It was time - I didn’t think the colour could become any more saturated, and I wanted soup. So I cut off the oldest, highest-up pumpkin, the one that was nesting in a hanging basket. It looked amazing, deep orange, waxy skin, and gratifyingly heavy.
A quick rinse and it was ready to go - the beauty of hokkaido being that you can eat the skin, no faffing around and losing loads of flesh. It seemed to have too much green on the inside for my liking, although the colour contrast made for optical drama. And the inside was pretty hard, with an effort needed to scoop out the seeds.
But it made a really nice soup - and a few days later I accidentally cut down a second one (I was trying to get rid of the big vines, with their leaves taking up too much light and cut the wrong bit), I happily added it to risotto which I ate with a friend.
For the soup I fried up a couple of onions, added a toe of smoked garlic, some ginger and a chilli and then the pieces of pumpkin, putting water in once the onions were transparent. Little sloshes of water and a couple of fresh bay leaves followed until I got tired of looking at it and added about a pint of water and went off to do something else for a while. Once the pumpkin was soft I pulled out the bay leaves and liquidised the rest, and voila, soup for lunch and one for the freezer too.
The risotto was even better - I used whole grain risotto rice for the first time, which although lovely once cooked, did seem to take an age to get there. Onions and garlic fried in a mix of olive oil and some herby butter which was lurking in the fridge.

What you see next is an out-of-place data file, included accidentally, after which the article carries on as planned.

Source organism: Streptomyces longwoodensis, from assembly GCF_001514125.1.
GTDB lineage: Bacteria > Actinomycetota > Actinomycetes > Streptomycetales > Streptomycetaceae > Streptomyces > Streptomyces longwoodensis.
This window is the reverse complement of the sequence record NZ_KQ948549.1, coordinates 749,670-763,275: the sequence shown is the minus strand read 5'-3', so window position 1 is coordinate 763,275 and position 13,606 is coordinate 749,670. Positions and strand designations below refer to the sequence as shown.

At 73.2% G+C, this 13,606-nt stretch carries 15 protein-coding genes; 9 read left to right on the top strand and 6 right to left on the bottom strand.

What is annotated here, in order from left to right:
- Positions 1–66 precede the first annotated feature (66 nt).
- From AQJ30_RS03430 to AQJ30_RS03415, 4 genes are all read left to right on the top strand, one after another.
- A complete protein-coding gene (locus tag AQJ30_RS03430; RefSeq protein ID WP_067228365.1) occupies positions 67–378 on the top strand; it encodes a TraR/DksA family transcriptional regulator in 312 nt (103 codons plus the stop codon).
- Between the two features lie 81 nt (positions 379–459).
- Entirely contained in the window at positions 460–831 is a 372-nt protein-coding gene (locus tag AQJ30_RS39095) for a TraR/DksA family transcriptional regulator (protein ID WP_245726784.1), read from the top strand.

Once they were going, I chucked in three handfuls of rice and fried it all together in the bottom of the big pan for about five minutes. Then in with some stock (from a packet, although friend did prod me to promise self to make my own and freeze it) and boiling water, and a handful of fresh herbs. Was going to add a bit of wine but forgot.
I’d chopped the pumpkin into little chunks about half the size of my thumb, and fried them really gently for about 20 minutes in a smear of olive oil. They were striped with the bright orange and green and were utterly delicious just like that.
At least one glass of wine, some water top-ups and a good conversation later, the rice was approaching ready so I threw in some chopped kale and broccoli leaves to serve as spinach, and added the cruicial cheesy element - a mix of peccorino and cheddar. A load of black pepper too. And the pumpkin pieces. We ate it with a green salad of my lettuce and cucumber - and generous servings of wine.
The seeds of both went straight back into the compost for next time around. But the risotto was so good that not only the one remaining pumpkin already has risotto written on it, I may save the seeds to grow one deliberately next year.